Walking north

It’s hot out, but there’s some breeze, so it isn’t too bad. I’m wearing my backpack with my belongings in it, including some blank books. The batteries for everything else ran out long ago. The country is flat, and I’m trudging up the empty highway toward— I’m not sure. But going there isn’t a question, it’s instinctive. The skies are a brilliant blue, with occasional white clouds drifting along, the kind of view beloved of tourism directors. The trees and scrub by the roadside are richly green, but silent. I can hear water, though, somewhere in the trees.

I walk for days, it seems, but night never comes, and I meet no one. The silence settles into my heart.

Somewhere north of Vero Beach I arrive at the— what? Castle, villa, fortress, library? An enormous structure, five, ten stories tall, broad as city blocks, carved from huge slabs of coral rock. It stands alone and imposing, time worn and algae-stained stones rising into the sky, surrounded by an expanse of soft, thick grass, a park? Other people are there, travelers, standing in small groups talking. Young people mainly, but some as old as me, some older, but few. I find a spot in the shade of the stones and sit, resting. Three young men are standing near me, speaking in a language I don’t understand, that I can’t even identify.

I climb the carven stairs in the side of the stones and reach the courtyard, a tremendous plaza thirty feet in the air, formed of the same blackened stones fitted together with precision. On opposite sides of this plaza are buildings, cathedral-like structures extending the width of the courtyard, with dark oaken doors the height of five men, doors which are banded with iron and closed. From high up the faces water streams, keeping the stones wet, and collecting in pools where stones have been removed from the courtyard. There are dark windows, too, glassless but forbidding. I know there are people inside, but no-one enters of their own will; you must be chosen.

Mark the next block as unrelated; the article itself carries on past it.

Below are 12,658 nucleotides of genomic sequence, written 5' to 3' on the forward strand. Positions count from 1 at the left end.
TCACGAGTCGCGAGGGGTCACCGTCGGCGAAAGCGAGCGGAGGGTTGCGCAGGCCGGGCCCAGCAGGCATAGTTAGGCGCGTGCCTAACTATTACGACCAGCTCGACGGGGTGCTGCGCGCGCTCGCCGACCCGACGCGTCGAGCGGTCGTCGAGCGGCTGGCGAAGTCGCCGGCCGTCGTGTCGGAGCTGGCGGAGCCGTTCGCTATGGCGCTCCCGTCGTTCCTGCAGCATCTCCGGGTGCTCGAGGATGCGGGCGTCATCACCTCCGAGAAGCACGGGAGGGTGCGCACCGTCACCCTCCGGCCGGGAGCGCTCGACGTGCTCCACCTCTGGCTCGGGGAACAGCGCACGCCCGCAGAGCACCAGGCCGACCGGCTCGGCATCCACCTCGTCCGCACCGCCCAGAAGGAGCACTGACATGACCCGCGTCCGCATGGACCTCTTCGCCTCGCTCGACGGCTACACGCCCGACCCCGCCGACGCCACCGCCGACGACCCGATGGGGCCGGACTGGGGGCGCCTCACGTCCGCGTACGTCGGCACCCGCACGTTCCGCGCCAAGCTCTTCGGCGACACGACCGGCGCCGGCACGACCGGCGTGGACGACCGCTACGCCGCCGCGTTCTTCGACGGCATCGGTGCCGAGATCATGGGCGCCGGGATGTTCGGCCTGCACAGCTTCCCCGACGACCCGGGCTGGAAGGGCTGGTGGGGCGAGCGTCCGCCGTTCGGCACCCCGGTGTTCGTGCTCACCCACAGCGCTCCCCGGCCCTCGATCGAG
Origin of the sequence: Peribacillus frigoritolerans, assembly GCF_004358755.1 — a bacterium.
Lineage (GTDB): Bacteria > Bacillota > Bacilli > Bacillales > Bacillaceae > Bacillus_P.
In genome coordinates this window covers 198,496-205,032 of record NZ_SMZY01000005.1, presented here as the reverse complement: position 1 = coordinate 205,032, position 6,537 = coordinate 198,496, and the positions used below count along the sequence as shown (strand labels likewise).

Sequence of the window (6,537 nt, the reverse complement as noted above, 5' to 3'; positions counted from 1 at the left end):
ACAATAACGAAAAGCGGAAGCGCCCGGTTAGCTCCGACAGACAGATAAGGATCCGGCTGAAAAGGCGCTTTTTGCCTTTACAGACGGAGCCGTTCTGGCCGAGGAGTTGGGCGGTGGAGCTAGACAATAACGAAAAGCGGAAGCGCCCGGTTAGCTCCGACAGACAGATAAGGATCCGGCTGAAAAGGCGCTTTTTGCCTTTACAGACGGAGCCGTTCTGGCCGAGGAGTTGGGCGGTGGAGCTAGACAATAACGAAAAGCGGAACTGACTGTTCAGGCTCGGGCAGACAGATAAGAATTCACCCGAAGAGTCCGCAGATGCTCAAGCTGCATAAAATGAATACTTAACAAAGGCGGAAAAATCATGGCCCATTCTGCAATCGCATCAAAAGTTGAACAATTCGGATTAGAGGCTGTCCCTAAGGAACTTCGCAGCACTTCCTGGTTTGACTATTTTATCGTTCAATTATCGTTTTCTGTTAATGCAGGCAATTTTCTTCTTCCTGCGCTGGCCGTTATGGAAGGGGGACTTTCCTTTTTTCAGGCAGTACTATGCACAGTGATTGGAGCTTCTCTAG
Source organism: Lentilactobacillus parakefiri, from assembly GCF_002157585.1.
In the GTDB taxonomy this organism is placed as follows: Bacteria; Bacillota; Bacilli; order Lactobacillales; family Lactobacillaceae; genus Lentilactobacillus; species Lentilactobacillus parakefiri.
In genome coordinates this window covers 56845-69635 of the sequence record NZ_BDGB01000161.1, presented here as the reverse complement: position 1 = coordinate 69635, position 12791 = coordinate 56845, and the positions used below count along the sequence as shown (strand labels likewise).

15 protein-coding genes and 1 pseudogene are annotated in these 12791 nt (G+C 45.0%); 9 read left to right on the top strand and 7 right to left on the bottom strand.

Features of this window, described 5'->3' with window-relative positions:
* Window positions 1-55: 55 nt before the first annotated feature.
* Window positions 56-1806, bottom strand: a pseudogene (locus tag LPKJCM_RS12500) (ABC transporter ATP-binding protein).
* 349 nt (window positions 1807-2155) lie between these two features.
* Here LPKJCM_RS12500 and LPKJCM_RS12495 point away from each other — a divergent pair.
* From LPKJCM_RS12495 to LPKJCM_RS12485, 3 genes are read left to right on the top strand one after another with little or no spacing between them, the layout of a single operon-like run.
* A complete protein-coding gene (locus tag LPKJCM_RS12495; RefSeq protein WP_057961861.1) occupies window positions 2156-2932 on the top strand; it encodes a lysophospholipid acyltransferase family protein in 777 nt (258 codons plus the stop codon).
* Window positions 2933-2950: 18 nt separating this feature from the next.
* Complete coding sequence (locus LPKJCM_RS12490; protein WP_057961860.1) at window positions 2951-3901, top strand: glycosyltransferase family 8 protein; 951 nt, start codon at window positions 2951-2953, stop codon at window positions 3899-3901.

The travelers live here, on this coral rock plateau high above the lawns. Bright flashes of color mark our presence, at a distance distinguishing us from the gray and black stone. In the shadows of the towers it is cool, almost cold. We drink from the clear waters spilled from the stone walls, sleep in small crevices, or the occasional stone stairway which leads down into darkness, ending at a locked wooden door. Sometimes outside these doors we find offerings of bread or fruit, which we share with those near us. I listen at one door for a day, and hear nothing, as if there was only blank stone beyond.

The world has changed, and few have survived. Of those who survive, fewer still feel the calling, and make the trek to the stones. I don’t know why I was chosen for the calling, but I know that I dare not squander this opportunity. I talk with those around me, telling my stories of the time before, and wonder if one day I will be among the elect, chosen to pass through the secret doors into the world inside.

[March 31, 2002]

Ziggurat

I was downtown near my office on a Saturday. There was a large park across the street, and I saw a few of our plainclothes security guys moving into it quickly. On a whim I decided to follow them, and saw them rapidly scaling a grass-covered stone ziggurat.

I began to climb it, assuming that since they ran up it without effort, I could do the same. I was wrong; I had to use my hands to pull myself up the nearly vertical surface, grasping as best I could the spongy grass covering the granite blocks. There were no steps; it was a monolith, not a pyramid at all. How had the others scaled it so easily?

I reached the top, where a few people were lounging about in the cool air. The top of the structure was enormous, perhaps a city block in size, dotted with trees and even stone paths. Looking out I saw I was at least a hundred feet above the ground, yet no-one seemed to take any notice. Some of the paths even led directly off the edge, continuing down the sides, sides which I could now see were nearly perpendicular to the ground.

After resting for a bit, and talking with some strangers, I knew I needed to head back down to the world below. The thought of climbing back down was daunting, but I had to convince myself that if I made it up here, I could go back down, and that I could return whenever I wanted.

[August, 2002]